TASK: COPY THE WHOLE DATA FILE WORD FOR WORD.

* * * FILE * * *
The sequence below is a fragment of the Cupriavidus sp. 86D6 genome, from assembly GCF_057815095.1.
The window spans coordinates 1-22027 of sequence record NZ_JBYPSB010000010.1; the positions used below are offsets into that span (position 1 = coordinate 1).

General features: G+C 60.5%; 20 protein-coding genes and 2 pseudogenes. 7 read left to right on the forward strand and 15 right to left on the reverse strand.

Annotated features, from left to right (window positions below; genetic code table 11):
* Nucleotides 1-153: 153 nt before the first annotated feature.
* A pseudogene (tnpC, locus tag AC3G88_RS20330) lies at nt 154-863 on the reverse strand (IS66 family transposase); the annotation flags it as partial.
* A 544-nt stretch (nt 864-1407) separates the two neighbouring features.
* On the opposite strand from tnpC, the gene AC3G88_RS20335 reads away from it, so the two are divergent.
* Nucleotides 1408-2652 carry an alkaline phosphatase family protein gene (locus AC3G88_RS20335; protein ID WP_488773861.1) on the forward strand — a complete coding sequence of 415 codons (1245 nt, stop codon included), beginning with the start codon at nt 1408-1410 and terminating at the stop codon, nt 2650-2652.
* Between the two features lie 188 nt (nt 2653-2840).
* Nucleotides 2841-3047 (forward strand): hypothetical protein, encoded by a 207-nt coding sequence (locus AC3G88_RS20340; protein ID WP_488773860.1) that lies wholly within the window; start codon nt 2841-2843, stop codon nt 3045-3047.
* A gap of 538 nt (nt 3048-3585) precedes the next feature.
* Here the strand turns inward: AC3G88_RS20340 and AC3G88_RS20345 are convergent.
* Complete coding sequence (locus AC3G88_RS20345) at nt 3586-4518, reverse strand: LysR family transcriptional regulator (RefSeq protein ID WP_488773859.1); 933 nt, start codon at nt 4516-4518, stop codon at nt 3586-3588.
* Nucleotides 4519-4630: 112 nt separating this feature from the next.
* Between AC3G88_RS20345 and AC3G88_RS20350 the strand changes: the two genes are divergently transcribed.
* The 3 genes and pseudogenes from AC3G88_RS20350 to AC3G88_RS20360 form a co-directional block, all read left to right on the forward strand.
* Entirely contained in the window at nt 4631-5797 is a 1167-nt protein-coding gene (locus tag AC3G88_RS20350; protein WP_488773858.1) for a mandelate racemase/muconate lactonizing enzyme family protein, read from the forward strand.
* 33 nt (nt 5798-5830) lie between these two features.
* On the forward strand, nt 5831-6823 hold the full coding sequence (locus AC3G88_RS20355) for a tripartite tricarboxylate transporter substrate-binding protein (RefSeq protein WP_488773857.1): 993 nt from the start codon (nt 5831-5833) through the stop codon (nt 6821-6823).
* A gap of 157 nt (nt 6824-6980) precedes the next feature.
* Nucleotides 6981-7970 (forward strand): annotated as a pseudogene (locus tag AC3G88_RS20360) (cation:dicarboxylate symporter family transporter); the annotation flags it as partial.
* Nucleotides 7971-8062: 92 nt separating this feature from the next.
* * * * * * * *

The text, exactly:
The sequence below is a fragment of the Cupriavidus sp. 86D6 genome, from assembly GCF_057815095.1.
The window spans coordinates 1-22027 of sequence record NZ_JBYPSB010000010.1; the positions used below are offsets into that span (position 1 = coordinate 1).

General features: G+C 60.5%; 20 protein-coding genes and 2 pseudogenes. 7 read left to right on the forward strand and 15 right to left on the reverse strand.

Annotated features, from left to right (window positions below; genetic code table 11):
* Nucleotides 1-153: 153 nt before the first annotated feature.
* A pseudogene (tnpC, locus tag AC3G88_RS20330) lies at nt 154-863 on the reverse strand (IS66 family transposase); the annotation flags it as partial.
* A 544-nt stretch (nt 864-1407) separates the two neighbouring features.
* On the opposite strand from tnpC, the gene AC3G88_RS20335 reads away from it, so the two are divergent.
* Nucleotides 1408-2652 carry an alkaline phosphatase family protein gene (locus AC3G88_RS20335; protein ID WP_488773861.1) on the forward strand — a complete coding sequence of 415 codons (1245 nt, stop codon included), beginning with the start codon at nt 1408-1410 and terminating at the stop codon, nt 2650-2652.
* Between the two features lie 188 nt (nt 2653-2840).
* Nucleotides 2841-3047 (forward strand): hypothetical protein, encoded by a 207-nt coding sequence (locus AC3G88_RS20340; protein ID WP_488773860.1) that lies wholly within the window; start codon nt 2841-2843, stop codon nt 3045-3047.
* A gap of 538 nt (nt 3048-3585) precedes the next feature.
* Here the strand turns inward: AC3G88_RS20340 and AC3G88_RS20345 are convergent.
* Complete coding sequence (locus AC3G88_RS20345) at nt 3586-4518, reverse strand: LysR family transcriptional regulator (RefSeq protein ID WP_488773859.1); 933 nt, start codon at nt 4516-4518, stop codon at nt 3586-3588.
* Nucleotides 4519-4630: 112 nt separating this feature from the next.
* Between AC3G88_RS20345 and AC3G88_RS20350 the strand changes: the two genes are divergently transcribed.
* The 3 genes and pseudogenes from AC3G88_RS20350 to AC3G88_RS20360 form a co-directional block, all read left to right on the forward strand.
* Entirely contained in the window at nt 4631-5797 is a 1167-nt protein-coding gene (locus tag AC3G88_RS20350; protein WP_488773858.1) for a mandelate racemase/muconate lactonizing enzyme family protein, read from the forward strand.
* 33 nt (nt 5798-5830) lie between these two features.
* On the forward strand, nt 5831-6823 hold the full coding sequence (locus AC3G88_RS20355) for a tripartite tricarboxylate transporter substrate-binding protein (RefSeq protein WP_488773857.1): 993 nt from the start codon (nt 5831-5833) through the stop codon (nt 6821-6823).
* A gap of 157 nt (nt 6824-6980) precedes the next feature.
* Nucleotides 6981-7970 (forward strand): annotated as a pseudogene (locus tag AC3G88_RS20360) (cation:dicarboxylate symporter family transporter); the annotation flags it as partial.
* Nucleotides 7971-8062: 92 nt separating this feature from the next.